5: The new immersion proof Mariner 30 efi. Moments before this engine was running, and was turned upside down and submersed in water. On being pulled out, all that has to be done is pull the rope and it starts (took four pulls). The immersion proofing apparently adds only 1500 or so to the price of the engine.
6: Yamaha outboard fitted with a water jet.
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Old 25 June 2013, 11:29   #4
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And finally....
1: Vessel fitted with a "Seatruk" tender (RIB thing with wheels). We struggled to see the point of this - seems like a seriously complicated system of winches and tracks which could easily be replaced with a single crane.
2: Wave piercing pilot boat built by Goodchild Marine. The whole substructure is mounted on rubber mounts to reduce shock (see pic 5).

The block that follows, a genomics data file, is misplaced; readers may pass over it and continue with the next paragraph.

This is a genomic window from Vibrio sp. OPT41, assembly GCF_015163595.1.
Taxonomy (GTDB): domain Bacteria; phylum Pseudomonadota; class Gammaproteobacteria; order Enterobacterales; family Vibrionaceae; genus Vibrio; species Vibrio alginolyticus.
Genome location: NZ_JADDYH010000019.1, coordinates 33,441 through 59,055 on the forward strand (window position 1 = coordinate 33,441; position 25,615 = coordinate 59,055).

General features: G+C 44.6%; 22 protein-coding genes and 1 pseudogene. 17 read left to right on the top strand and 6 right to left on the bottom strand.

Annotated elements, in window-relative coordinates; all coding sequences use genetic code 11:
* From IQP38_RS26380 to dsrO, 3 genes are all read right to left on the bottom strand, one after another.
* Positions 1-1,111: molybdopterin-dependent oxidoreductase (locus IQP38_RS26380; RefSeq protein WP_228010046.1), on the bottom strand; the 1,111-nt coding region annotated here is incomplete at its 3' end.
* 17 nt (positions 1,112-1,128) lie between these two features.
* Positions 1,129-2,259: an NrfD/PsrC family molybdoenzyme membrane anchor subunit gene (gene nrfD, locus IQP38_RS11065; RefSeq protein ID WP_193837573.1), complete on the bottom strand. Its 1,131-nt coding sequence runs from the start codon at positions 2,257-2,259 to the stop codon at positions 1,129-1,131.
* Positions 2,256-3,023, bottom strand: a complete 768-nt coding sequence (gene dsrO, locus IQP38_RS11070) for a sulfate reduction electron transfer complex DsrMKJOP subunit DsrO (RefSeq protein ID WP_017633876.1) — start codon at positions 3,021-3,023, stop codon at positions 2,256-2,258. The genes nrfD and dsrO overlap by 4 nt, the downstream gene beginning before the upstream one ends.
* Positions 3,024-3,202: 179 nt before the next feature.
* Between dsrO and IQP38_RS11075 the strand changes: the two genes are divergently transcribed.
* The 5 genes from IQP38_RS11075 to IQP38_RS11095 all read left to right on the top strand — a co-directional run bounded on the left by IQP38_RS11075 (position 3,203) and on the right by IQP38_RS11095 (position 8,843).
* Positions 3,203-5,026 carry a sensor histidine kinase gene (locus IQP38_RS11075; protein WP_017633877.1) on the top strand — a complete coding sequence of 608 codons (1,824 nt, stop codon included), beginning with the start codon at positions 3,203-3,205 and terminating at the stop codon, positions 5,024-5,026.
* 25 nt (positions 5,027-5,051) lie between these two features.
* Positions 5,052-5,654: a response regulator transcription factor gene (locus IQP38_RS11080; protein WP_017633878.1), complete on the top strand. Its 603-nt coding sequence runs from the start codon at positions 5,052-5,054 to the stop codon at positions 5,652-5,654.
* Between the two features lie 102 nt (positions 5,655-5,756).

3: Now that's a proper helm position! (complete with 2 cup holders)
4: Interesting!
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Old 26 June 2013, 10:13   #5
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Cracking set of photos Tim,
Kinda sorry I didn't get over, but will try again next year me thinks.
Sucks when the day job won't allow for time off!
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Old 26 June 2013, 10:19   #6
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Thanks for the digest Tim, it certainly helped make up for me not being able to attend.


Any idea how loud the diesel outboard was? That was a 'feature' of previous attempts, so loud they made your ears bleed after a while.
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Old 26 June 2013, 10:39   #7
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Quote:
Originally Posted by Tim M View Post